Mutual funds investment tips: Don't get caught in the churn at the top; this is what you must do
There have so far been over two dozen ownership changes in India’s mutual fund companies. Recently, DSP Group has announced its plan to buy BlackRock’s stake in their JV, DSP BlackRock MF. After KBC Asset Management left Union AMC, Dai-ichi Life has bought 40% stake in Union AMC.
There have so far been over two dozen ownership changes in India’s mutual fund companies. Recently, DSP Group has announced its plan to buy BlackRock’s stake in their JV, DSP BlackRock MF. After KBC Asset Management left Union AMC, Dai-ichi Life has bought 40% stake in Union AMC. If the shareholders of a mutual fund house change, can this bring serious changes to how your money is managed, DNA Money asked experts.
Should the exit of a foreign player worry investors? “When foreign partners exit India, they are, most likely, losing money in the AMC and since they cannot bear it anymore they are throwing in the towel. Sometimes it is pressure in their home country to focus on their core business and exit smaller business segments like India,” said Vikas Gupta, CEO and chief investment strategist, OmniScience Capital.
Investors must focus on the performance of their particular scheme. “If the performance has been good then they need to watch if the fund manager is going to be moved out ,” said Gupta.
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However, some experts are of the opinion that there is always some loss when a renowned foreign MF partner leaves. “The research capabilities and managerial talent of the foreign partner are no longer available to the fund house. This can particularly impact areas like international funds which might feed into the foreign partner’s own funds and rely on its expertise,” said Neil Borate, personal finance analyst, RupeeIQ.
According to Himanshu Srivastava, senior research analyst, Morningstar investors need to understand what kind of a structure the foreign investment managers have. “For instance, exit of a foreign player may not be negative if it is in a joint venture with a strong and well established domestic player. On the other hand, investors have to be watchful if a foreign investment manager having an independent setup decides to wind up its business,” he explained.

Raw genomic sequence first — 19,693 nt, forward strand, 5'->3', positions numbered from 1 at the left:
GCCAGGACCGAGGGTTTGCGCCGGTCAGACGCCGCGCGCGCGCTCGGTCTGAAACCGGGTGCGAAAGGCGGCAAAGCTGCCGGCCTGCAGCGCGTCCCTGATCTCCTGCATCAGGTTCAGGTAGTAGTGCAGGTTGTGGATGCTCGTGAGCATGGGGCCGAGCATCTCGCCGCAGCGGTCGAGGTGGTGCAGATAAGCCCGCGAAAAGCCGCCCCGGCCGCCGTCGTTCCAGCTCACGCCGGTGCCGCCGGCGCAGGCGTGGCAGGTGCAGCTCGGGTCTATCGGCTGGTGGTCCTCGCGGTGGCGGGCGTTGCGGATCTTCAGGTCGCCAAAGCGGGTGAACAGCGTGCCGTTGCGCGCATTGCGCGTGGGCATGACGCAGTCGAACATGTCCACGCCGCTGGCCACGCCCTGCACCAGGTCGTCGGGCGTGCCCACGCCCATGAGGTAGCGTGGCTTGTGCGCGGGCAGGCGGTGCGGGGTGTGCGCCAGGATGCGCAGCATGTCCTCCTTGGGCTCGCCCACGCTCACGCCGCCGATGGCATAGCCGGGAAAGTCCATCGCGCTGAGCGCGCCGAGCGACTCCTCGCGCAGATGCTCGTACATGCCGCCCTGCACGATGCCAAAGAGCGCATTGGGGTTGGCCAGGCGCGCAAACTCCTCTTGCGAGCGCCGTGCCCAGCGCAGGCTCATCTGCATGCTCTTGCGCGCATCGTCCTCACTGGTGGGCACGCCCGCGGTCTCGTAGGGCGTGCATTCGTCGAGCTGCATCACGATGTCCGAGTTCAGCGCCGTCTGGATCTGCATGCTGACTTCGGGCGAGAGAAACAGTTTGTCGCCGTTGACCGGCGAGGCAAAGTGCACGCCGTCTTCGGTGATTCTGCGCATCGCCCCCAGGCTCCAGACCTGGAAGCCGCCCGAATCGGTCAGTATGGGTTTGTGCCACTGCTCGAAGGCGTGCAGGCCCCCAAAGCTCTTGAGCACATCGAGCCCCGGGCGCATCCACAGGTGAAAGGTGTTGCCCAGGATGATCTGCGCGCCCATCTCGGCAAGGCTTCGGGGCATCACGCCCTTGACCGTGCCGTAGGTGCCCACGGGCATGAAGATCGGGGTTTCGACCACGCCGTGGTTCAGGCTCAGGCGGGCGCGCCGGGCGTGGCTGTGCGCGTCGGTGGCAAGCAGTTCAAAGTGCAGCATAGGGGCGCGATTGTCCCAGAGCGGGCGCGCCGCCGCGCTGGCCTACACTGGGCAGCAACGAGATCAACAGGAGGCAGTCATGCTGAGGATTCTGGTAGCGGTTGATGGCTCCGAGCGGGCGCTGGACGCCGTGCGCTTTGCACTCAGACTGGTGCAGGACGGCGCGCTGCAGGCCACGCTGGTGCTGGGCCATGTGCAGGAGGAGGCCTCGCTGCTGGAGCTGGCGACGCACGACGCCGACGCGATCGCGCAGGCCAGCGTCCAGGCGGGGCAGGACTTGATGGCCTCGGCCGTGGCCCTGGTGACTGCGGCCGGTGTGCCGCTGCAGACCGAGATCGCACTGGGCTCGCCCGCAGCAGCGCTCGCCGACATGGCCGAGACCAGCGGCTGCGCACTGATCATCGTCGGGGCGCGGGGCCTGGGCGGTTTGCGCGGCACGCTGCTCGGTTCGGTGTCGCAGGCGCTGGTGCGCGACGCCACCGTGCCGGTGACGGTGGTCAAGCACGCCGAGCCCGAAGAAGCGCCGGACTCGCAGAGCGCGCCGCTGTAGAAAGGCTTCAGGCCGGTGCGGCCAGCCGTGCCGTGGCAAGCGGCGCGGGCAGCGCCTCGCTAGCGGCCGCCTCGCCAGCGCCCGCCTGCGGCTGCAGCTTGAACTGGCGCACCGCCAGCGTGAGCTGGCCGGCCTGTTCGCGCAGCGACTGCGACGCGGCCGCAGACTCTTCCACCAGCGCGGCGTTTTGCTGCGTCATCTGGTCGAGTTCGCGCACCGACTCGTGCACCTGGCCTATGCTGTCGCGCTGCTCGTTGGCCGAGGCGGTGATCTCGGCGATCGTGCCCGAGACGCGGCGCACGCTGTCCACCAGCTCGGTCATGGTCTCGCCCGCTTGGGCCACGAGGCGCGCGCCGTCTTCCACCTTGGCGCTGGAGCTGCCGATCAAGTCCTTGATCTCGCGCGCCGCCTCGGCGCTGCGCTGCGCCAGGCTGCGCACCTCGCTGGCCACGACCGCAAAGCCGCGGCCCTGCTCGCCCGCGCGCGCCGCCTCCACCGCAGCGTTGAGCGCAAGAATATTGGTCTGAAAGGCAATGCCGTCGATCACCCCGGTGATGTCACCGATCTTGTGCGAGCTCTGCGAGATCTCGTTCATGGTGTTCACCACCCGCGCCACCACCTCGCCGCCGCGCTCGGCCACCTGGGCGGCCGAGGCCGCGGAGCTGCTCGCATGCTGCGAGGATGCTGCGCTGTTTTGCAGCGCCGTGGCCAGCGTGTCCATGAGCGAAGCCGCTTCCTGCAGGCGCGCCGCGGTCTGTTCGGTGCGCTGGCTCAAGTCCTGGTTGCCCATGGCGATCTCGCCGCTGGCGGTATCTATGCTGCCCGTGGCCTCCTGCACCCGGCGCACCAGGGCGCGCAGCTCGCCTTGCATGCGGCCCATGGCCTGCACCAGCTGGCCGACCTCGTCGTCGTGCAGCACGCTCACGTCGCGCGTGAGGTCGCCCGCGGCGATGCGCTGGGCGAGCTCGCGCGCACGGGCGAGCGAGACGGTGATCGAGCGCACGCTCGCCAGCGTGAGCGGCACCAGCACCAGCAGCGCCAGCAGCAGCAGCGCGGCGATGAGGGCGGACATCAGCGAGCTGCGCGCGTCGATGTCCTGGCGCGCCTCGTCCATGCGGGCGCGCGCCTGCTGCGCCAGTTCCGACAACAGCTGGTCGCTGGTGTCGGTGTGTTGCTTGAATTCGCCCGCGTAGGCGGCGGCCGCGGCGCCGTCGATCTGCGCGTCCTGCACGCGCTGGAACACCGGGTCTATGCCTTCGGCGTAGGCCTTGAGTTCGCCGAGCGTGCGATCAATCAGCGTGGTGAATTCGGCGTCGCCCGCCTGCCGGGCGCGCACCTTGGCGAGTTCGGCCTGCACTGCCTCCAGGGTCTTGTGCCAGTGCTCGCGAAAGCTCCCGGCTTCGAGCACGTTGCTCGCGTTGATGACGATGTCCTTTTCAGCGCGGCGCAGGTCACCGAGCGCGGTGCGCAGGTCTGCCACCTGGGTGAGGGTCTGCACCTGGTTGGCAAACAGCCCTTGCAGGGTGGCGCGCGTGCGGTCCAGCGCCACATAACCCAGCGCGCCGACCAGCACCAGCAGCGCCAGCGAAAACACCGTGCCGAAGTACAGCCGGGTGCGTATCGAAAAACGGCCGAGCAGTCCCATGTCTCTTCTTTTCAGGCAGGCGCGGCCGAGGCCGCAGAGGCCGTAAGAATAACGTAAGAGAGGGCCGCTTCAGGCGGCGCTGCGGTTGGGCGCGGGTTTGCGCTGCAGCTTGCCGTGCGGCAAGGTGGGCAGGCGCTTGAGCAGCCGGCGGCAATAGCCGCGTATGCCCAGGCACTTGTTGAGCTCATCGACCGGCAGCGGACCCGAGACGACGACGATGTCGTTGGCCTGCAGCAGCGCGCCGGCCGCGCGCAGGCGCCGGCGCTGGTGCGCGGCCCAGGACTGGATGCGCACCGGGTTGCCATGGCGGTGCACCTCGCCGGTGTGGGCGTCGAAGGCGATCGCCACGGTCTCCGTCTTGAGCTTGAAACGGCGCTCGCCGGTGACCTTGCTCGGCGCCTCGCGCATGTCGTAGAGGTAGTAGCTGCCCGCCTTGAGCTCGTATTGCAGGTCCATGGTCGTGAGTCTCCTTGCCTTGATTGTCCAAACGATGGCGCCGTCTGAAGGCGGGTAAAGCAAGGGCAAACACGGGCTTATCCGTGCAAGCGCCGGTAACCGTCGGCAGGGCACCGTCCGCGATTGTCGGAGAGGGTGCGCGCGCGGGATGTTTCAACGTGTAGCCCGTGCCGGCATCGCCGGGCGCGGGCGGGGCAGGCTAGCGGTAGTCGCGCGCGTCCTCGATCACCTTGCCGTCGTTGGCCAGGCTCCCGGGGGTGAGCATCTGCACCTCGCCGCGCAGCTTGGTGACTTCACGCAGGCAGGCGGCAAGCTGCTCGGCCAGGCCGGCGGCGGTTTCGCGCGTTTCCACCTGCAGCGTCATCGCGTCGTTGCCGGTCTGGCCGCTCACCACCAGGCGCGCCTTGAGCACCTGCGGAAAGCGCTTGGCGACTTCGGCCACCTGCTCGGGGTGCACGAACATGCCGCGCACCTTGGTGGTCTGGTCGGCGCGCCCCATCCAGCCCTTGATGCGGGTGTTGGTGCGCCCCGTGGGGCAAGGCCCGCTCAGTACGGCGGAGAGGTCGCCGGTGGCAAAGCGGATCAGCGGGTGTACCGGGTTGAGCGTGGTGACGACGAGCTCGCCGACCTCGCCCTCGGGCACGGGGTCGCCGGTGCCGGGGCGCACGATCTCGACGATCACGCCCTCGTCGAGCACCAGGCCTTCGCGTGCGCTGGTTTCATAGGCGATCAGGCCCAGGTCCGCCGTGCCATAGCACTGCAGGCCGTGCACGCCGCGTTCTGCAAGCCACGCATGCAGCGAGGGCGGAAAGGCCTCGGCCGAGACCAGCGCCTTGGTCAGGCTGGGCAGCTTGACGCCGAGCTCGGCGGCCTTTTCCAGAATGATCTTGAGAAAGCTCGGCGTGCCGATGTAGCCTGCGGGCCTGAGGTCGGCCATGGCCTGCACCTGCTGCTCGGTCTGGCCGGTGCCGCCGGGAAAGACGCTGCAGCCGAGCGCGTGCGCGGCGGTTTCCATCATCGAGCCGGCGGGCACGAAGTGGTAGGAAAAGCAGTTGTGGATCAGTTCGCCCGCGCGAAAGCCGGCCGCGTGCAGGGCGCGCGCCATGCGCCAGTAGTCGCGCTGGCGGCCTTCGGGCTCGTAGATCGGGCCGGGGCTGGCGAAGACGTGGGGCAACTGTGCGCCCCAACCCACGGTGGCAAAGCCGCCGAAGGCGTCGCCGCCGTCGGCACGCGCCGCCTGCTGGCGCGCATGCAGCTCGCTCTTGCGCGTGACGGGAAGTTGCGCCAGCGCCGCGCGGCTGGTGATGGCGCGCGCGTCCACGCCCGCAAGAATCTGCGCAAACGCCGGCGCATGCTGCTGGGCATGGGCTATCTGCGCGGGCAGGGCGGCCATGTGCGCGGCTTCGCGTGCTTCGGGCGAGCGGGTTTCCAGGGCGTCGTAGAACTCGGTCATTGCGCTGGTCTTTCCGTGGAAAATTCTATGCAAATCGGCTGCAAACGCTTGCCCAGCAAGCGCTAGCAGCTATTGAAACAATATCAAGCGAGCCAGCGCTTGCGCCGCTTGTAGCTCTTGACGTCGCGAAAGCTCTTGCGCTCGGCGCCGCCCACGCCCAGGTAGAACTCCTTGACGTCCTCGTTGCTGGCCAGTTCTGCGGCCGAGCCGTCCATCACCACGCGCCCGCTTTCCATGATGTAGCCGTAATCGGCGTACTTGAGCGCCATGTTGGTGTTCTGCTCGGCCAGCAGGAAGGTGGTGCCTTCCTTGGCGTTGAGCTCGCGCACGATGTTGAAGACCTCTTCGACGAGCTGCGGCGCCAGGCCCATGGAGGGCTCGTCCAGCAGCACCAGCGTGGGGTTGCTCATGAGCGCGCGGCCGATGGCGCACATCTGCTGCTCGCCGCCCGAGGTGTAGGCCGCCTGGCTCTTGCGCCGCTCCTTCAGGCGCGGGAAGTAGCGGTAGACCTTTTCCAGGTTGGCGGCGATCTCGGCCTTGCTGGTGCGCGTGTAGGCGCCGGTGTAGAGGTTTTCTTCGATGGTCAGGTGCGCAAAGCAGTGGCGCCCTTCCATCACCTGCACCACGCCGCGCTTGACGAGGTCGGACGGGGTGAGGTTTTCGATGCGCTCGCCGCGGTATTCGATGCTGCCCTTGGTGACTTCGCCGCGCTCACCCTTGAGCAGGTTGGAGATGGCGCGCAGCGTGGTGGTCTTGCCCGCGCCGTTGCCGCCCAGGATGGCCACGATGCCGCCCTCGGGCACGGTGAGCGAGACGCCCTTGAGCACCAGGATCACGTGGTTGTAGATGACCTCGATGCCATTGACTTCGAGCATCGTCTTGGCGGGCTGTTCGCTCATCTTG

Value to the table
The bigger question is whether MF firm owners bring any value to the table. In theory, the idea is that the foreign MF partners would bring “fund management expertise”, said Gupta. The operations expertise of managing a large AMC in their home country and the compliance, back office, etc. is definitely some value that they bring. Once that is institutionalised it remains in the Indian AMC. But this could get lost unless the new Indian owners are focused on maintaining the operational/compliance diligence.
“What really matters to investors is the investment management expertise. If the foreign MF is really strong in terms of a particular investment philosophy and process then that could be seen being institutionalised in the Indian MF. But there is a limit to that process. It will definitely lose the drift when the foreign MF exits,” said Gupta.
Few partners may also bring in their strength and experience in risk management and compliance, thereby, adding to the robustness of the investment process. “If that has worked well for the joint venture, it is up to the domestic entity to maintain the same after the partnership comes to an end,” pointed out Srivastava.
Losing a foreign partner does hurt, but all MF advisors do not tell this to clients. “Foreign partners can bring global best practices and understanding of the broader global markets. Advisors do not draw attention to them because they are reluctant to alarm clients,” said Borate.
By Kumar Shankar Roy, DNA Money